Real Estate: Time to Sell that Large House?

American homes are a lot larger than they used to be.  In 1973, the median size of a newly built house was 1,500 square feet.  In 2015, that figure was 2,500 sq. ft. – 67% more. Plus, with smaller families, there is lots more room per person: 507 sq. ft./person in 1973, and, almost double, 971 sq. ft./person in 2015.

In addition, Americans aren’t any happier with bigger houses.  A study by PhD Clement Bellet found that “house satisfaction in the American suburbs has remained steady for the last four decades.”  His reasoning is based on the premise that people compare their houses to others in the neighborhood-particularly the biggest ones.  The largest homes in the neighborhood seem to be the benchmark.  Dr. Bellet tracked the “one-upmanship” by owners of the biggest homes from 1980 to 2009.  He found that the size of largest 10% of houses increased 40% more than the size increase of median houses.  Apparently, the competition never ends.

Fifty years ago, a one bathroom house or a bedroom that slept 3 siblings might have felt cramped- but it also probably felt normal.  Today, many Americans can afford more space and they’ve bought it. They just don’t appear to be any happier with it.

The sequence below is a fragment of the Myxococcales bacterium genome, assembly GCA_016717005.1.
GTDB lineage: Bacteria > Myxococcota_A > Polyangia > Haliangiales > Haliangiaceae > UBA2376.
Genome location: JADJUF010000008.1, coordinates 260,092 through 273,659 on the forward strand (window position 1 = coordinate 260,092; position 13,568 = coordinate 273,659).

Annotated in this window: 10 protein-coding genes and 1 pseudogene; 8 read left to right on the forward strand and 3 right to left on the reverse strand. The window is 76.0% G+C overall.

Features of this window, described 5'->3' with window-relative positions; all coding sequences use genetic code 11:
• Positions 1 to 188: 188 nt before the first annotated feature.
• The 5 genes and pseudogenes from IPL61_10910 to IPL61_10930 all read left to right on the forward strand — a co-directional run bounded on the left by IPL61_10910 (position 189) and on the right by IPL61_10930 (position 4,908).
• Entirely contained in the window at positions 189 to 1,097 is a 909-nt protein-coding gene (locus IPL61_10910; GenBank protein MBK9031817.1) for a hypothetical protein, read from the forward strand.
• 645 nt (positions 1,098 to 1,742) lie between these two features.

Dr. Robert Shiller, the noted Nobel Prize winner and co-author of the Case-Shiller index of housing prices, was interviewed recently by the WSJ for an article titled “The Biggest Ways People Waste Money”.  Dr. Shiller opined that “Big houses are a waste.”  He believes that modernization has reduced our space needs.  However, he recognizes, that for some, a big house is a symbol of success. Your neighbors may not know about your finances and achievements, but they can see your big house.

Dr. Shiller suggests books such as “The New Small House”- that talk about designing houses to look impressive as well as function on a smaller scale. Living smaller can be easier on the pocketbook, the owner’s time and the environment.  He concludes: “Just like Uber and Lyft and Airbnb, using resources more efficiently, we can also build houses that are better at serving people’s needs without being big”.

As a result, we’re seeing that fewer people want to buy large, elaborate dream houses.  We know that in the high-end suburbs of Chicago that prices today, in some cases, are ½ of what they were 10-15 years ago. In the Southeast and the Sunbelt, McMansions are sitting on the market, enduring deep price cuts to sell.  For example, Kiawah Island currently has 225 houses for sale, which is a 3-4 year supply.  Of these, the largest and most expensive are the hardest to sell, especially if they haven’t been renovated recently.